The growing importance of technology in Africa is evident in FT-Statista’s inaugural ranking of the continent’s fastest growing companies: the sector is second only to financial services in the number of companies listed.
Of the 75 companies ranked, 12% belong to the technology sector, just behind financial services, at 13%, and ahead of traditionally strong business sectors such as precious metals, at 9%, and agricultural commodities, at 8 %. .
Africa’s digital momentum was already underway before the emergence of the coronavirus in late 2019 and the ranking takes this into account, as it lists companies by compound annual growth rate (CAGR) between 2017 and 2020. But it also captures the onset of the pandemic and the acceleration of digitization. that this caused.
In the south of the continent, the shift to digital is exemplified by the success of companies such as Entelect, an enterprise software and applications provider that offers “end-to-end technology services” to businesses.
It was founded in 2001 from the School of Electrical Engineering at Wits University in Johannesburg by Charles Pritchard, who teaches there. From its headquarters in the city, the company has grown to serve customers around the world, with offices in the Netherlands, UK, New Zealand and Australia.
Entelect is ranked 31st with a CAGR of 35.5% and revenues of $52 million in 2020.
Over the past five to ten years, his staff have seen a shift in the way companies, and especially large organizations, view technology delivery. For many companies, technology is no longer just an enabler of business processes, but also the product itself.
According to Shashi Hansjee, Managing Director of Entelect, digital technology can create both problems and opportunities. “That means the way we structure teams, projects and budgets has to change to be competitive in this way of thinking, because the market, and therefore the requirements, keep changing,” he says.
“A high level technological capacity [requires] motivated and skilled problem solvers and specialists in technology disciplines, as well as engaged stakeholders in business and product areas. Great products and systems come from great teams, not just great ideas.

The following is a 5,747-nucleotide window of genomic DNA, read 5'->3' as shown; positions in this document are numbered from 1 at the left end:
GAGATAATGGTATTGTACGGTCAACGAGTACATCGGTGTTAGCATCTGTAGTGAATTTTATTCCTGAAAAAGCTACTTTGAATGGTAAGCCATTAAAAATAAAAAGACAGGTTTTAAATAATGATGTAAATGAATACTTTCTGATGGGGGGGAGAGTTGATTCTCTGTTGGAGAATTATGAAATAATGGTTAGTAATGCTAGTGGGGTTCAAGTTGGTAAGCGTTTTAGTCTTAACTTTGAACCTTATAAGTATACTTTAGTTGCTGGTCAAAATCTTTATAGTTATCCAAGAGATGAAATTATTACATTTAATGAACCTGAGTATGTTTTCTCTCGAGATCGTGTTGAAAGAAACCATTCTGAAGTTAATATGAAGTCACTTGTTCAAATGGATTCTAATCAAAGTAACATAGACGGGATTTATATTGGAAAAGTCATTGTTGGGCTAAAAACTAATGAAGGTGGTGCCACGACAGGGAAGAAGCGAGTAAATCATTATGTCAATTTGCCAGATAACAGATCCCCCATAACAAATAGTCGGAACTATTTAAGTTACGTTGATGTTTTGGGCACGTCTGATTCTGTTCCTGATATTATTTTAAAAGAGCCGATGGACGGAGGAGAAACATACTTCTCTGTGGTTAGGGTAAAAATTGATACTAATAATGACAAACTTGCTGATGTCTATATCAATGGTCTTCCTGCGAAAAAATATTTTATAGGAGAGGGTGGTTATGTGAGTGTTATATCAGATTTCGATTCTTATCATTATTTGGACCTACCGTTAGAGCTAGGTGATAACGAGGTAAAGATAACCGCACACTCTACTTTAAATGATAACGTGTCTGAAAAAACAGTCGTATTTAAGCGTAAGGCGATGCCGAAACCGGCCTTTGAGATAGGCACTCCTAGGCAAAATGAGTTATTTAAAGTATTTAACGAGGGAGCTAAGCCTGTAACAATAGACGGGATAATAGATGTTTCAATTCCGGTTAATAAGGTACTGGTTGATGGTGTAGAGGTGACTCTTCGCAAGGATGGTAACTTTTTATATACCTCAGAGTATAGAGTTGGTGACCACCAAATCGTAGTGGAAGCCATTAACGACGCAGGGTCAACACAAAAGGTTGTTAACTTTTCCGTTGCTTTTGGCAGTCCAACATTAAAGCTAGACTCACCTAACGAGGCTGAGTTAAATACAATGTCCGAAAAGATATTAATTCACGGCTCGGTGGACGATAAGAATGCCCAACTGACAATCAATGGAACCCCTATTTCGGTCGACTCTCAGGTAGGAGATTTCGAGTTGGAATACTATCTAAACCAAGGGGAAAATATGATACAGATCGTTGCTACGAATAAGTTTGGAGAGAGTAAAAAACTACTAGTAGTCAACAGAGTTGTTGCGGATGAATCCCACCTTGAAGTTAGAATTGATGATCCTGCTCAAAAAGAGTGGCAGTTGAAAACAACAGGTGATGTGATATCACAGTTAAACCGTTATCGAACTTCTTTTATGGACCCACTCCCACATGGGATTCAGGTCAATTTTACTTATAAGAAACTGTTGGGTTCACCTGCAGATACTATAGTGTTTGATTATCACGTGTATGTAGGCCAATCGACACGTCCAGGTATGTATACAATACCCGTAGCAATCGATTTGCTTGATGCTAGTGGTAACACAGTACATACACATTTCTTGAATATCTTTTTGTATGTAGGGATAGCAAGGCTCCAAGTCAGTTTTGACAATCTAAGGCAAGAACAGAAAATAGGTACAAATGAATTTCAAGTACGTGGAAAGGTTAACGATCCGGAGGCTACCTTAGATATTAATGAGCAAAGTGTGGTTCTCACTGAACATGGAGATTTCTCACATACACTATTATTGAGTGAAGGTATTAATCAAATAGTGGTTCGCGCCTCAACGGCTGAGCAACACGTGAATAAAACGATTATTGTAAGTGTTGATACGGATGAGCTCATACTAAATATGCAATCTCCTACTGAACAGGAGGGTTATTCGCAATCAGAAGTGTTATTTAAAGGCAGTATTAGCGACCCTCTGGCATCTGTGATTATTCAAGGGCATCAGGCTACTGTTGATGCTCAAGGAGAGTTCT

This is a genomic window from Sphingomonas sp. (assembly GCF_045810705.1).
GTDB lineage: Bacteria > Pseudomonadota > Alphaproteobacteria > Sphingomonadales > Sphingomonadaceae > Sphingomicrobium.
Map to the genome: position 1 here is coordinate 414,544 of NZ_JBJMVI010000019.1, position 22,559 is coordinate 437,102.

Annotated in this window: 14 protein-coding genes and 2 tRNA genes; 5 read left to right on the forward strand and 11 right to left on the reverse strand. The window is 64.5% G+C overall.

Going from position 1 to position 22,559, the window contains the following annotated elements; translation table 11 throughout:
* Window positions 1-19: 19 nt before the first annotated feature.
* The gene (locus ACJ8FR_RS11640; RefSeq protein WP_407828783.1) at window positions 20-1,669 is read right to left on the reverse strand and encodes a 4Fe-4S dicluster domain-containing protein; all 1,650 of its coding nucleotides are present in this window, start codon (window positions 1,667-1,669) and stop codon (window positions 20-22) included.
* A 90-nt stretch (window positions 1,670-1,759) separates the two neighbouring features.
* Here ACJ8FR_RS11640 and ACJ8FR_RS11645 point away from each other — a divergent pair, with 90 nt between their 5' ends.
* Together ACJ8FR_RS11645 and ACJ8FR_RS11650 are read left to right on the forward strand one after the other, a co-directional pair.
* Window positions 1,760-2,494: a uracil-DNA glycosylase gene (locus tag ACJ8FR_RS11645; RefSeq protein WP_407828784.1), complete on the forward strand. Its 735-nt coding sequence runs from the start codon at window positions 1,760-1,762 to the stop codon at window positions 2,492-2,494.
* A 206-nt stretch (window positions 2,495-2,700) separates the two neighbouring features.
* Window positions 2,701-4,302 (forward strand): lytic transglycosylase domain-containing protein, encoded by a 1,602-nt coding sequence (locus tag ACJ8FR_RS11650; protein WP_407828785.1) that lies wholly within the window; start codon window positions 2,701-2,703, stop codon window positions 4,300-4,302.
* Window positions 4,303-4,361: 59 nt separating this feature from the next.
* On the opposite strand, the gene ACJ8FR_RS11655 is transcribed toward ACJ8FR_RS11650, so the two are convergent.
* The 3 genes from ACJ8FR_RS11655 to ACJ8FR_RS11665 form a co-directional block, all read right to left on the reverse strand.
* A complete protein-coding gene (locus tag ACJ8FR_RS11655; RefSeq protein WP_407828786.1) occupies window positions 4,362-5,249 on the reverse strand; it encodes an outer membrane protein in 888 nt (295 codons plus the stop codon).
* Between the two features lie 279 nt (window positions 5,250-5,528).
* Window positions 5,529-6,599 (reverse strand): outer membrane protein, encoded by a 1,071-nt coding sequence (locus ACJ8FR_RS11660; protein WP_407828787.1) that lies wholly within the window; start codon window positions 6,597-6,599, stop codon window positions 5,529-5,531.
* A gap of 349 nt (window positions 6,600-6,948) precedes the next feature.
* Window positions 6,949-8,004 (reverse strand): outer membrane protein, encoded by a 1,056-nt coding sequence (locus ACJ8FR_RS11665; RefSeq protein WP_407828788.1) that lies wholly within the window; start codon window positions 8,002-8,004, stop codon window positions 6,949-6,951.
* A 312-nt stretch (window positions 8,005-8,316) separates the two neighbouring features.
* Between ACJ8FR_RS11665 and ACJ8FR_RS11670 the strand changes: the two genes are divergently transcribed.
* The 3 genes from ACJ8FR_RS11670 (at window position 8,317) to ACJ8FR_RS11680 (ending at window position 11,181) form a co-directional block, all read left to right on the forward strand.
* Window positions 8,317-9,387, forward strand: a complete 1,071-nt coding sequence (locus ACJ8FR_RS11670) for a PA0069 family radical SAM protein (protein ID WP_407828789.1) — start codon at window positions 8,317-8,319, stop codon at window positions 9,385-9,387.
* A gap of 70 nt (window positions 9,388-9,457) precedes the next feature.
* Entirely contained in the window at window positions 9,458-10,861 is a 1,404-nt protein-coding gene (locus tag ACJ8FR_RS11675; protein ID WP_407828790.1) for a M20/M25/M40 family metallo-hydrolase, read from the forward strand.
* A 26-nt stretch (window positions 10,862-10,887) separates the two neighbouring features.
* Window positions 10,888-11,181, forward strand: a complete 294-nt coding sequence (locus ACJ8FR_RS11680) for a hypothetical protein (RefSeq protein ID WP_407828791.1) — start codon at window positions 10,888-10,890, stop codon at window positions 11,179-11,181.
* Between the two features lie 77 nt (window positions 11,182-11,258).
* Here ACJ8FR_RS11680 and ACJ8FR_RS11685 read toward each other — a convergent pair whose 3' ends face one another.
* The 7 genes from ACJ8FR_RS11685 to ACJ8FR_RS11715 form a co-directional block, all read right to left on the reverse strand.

Hansjee adds that the shift towards digital services and operations has accelerated during the pandemic, which has led to a significant increase in demand for technology services.
“Almost every organization now needs a digital way to interact with customers that they may not have needed two years ago,” he says. “Competition in spaces such as e-commerce has exploded, along with interest in leveraging enterprise data for analytics, reporting and product development.”
Like other companies, Entelect has also had to adapt to the rapid transition
to a work-from-home environment during the pandemic, while maintaining its culture of support for staff – especially new hires – and remaining engaged with customers.
Nigeria’s Kawai Technologies is another company that has benefited from the digital boom in Africa. The help desk company, which was founded in 2007, is eighth in the FT-Statista rankings, with a CAGR of 85.2%.
Kawai started by providing bespoke software solutions, says co-founder Akinbo Akin-Olugbade, but found it had more to offer.
“Very quickly we realized it made sense to focus on the core skills available . . . internally, which revolved around planning, flexibility and understanding the local nuances of doing business at the Nigeria,” says Akin-Olugbade, who trained as an engineer and previously worked in venture capital and as an operations manager for a fertilizer company.
In recent years, Kawai’s projects have included the provision of an all-Nigerian engineering team for a Turkish company based in the south-west of the country, and the development of an international order management system for a Nigerian oil and gas company.
Technology has remained central to Kawai’s approach throughout its growth and the company prides itself on its ability to innovate.
Today, he has a strong focus on supply chain management, covering everything from materials and production monitoring to shipping and delivery logistics.
“We built on the experience we had and started rolling out new solutions fairly quickly, which of course led to more orders, and then we had a full-fledged business,” says Akin-Olugbade.
This year Africa’s fastest growing companies is the premier African business ranking report. The rankings are compiled with data produced by the FT’s research partner, Statista. A total of 75 companies were ranked during the inaugural edition.